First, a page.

While some states have mask orders in place, which puts businesses that choose not to enforce the rule at risk of losing state aid or licensing, Wyoming has only issued a mask recommendation.

“Wearing a face covering is absolutely not a substitute for social distancing, which remains important to slowing the spread of this virus,” Wyoming State Health Officer Alexia Harrist said in a news release.

The Wyoming Department of Health acknowledges cloth face coverings of the homemade variety are not as effective as N-95 respirators, but still advises residents the cloth covering is better than nothing at all. (https://health.wyo.gov/targeted-use-of-personal-face-coverings-recommended-for-wyoming-residents/)

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Sheridan Police Say They Didn’t Threaten Closure of Restaurant But Non-Compliance Could Lead to Closure

in News/Coronavirus/Business
4507

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By Ellen Fike, Cowboy State Daily

Sheridan police did not threaten to shut down a Sheridan restaurant because its employees were not wearing face masks, a spokesman said Thursday.

Instead, Police Chief Rich Adriaens and another officer met with Smith Alley Brewing Co. co-owner Tiffany McCormick to explain the health rules that are in place as restaurants and bars begin to reopen across the state, said Lt. Tom Ringley.

“We never threatened to close the restaurant,” he said. “But closure could be a consequence of non-compliance. As far as we know, she’s in compliance of all of the mandates.”

On Wednesday, McCormick broadcast a 24-minute livestream on Facebook, telling viewers about how Adriaens and another uniformed officer told her that if her business didn’t comply with health regulations, it would be fined and its license could be revoked.

Last week, Sheridan County was given exemption approval to open its bars and restaurants before statewide orders were to begin relaxing on May 15. The exemption was granted by the state on the condition that restaurants follow 21 health safeguards, including one requiring staff members to wear face masks. The conditions are similar to those that will be in place when all the state’s restaurants and bars reopen Friday.

Of the 21 mandates, McCormick declined to require her employees to wear face masks, citing the Health Insurance Portability and Accountability Act and the Americans With Disabilities Act.

HIPPA guarantees the privacy of health care records and information. The ADA guarantees equal employment opportunities for the disabled.

“I, myself as an employer, cannot ask my employees why they refuse to wear a face-covering. I cannot ask them to do that,” McCormick said in the video.

Ringley said Adriaens and another officer met with McCormick after the department received a complaint about Smith’s employees not wearing masks around 12:40 p.m. Wednesday.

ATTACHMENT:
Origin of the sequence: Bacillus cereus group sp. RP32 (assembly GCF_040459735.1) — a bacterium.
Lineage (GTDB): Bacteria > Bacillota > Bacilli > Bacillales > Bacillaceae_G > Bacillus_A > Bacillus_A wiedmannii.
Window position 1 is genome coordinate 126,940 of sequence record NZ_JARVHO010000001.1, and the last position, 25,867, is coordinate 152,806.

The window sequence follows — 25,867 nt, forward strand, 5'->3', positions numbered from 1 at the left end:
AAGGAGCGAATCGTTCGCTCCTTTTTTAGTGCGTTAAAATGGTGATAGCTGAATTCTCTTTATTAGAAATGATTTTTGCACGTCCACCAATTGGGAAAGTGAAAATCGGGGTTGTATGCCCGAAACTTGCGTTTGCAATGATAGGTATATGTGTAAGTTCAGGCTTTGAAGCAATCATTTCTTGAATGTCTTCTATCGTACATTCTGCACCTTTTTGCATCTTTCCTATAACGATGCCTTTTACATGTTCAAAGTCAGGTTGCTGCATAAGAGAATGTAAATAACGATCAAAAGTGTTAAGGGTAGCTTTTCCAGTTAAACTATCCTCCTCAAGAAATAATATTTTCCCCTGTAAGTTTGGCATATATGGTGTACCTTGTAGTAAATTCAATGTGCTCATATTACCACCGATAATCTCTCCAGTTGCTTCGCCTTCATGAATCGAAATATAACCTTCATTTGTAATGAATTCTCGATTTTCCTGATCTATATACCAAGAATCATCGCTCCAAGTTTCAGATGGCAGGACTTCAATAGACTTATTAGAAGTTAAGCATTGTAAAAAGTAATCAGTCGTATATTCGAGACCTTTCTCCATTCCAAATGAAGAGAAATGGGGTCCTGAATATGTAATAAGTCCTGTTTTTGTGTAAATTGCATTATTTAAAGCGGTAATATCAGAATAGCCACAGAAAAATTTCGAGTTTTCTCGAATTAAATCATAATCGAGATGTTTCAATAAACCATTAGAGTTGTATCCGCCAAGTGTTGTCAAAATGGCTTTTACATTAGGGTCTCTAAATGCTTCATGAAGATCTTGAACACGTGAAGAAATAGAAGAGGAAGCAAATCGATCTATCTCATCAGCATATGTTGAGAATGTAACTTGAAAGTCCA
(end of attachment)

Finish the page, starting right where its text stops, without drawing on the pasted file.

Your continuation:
“We’re trying to seek compliance through education, warnings and citations as an absolute last resort,” Ringley said. “When we got the complaint on Wednesday, Chief Adriaens and the second officer went and met with the owners to educate them on what the standard was and how they weren’t in compliance.”

Adriaens brought a second officer to the discussion because that officer was carrying a body camera and could record the entire encounter.

Later Wednesday night, an officer on foot patrol in downtown Sheridan checked in on the brewery and saw that employees were wearing masks, complying with health orders.

Ringley explained that he empathized with McCormick’s situation as a small business owner and understood why she might have complaints. But ultimately, the Sheridan police have no desire or authority to close any bar or restaurant, he said.

Wyoming Department of Health spokeswoman Kim Deti told Cowboy State Daily in an email that a brewery wouldn’t be a fully-covered entity under HIPAA like the Health Department or a hospital would be.

“Beyond that, we will decline to interpret how privacy rules would or should be applied to a particular business,” Deti wrote. “The statewide and county public health orders in effect are lawful; enforcement is primarily left to the discretion of counties.”

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Cheyenne Hospital Likely to Lose $10M for April Due to Coronavirus

in News/Health care/Coronavirus/Business
4222

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The Cheyenne Regional Medical Center will likely see a loss of close to $10 million for the month of April, its CEO said in a statement Friday.

Hospitals across Wyoming have taken major financial hits during the coronavirus pandemic, due to the increased social distancing practices calling for fewer people to be in the building at one time and the cancellation or postponement of elective surgeries and other procedures.

CMMC CEO Tim Thornell said the hospital lost $1 million in March and is projecting an operating loss of close to $10 million for April.

“Cheyenne Regional Medical Center, like every other hospital in Wyoming, is certainly feeling the negative financial impact that COVID-19 is having,” Thornell said in a statement. “We are seeing about a 30% reduction in inpatient care and an upwards of 50% reduction in outpatient care.”

The hospital system is managing the situation, but Thornell noted that these losses aren’t sustainable in the long term. To address funding shortfalls, CRMC is using financial reserves to supplement current operations, which means major capital projects have been placed on hold to divert funds to daily operations.

There is also a hiring freeze in place at the hospital and overtime is being limited. Reduced hours have been implemented for select non-urgent service lines.

“Our volumes are down in all areas,” Thornell said. “We have a strong and dedicated staff that continues to provide the best possible care to our community during these challenging times.”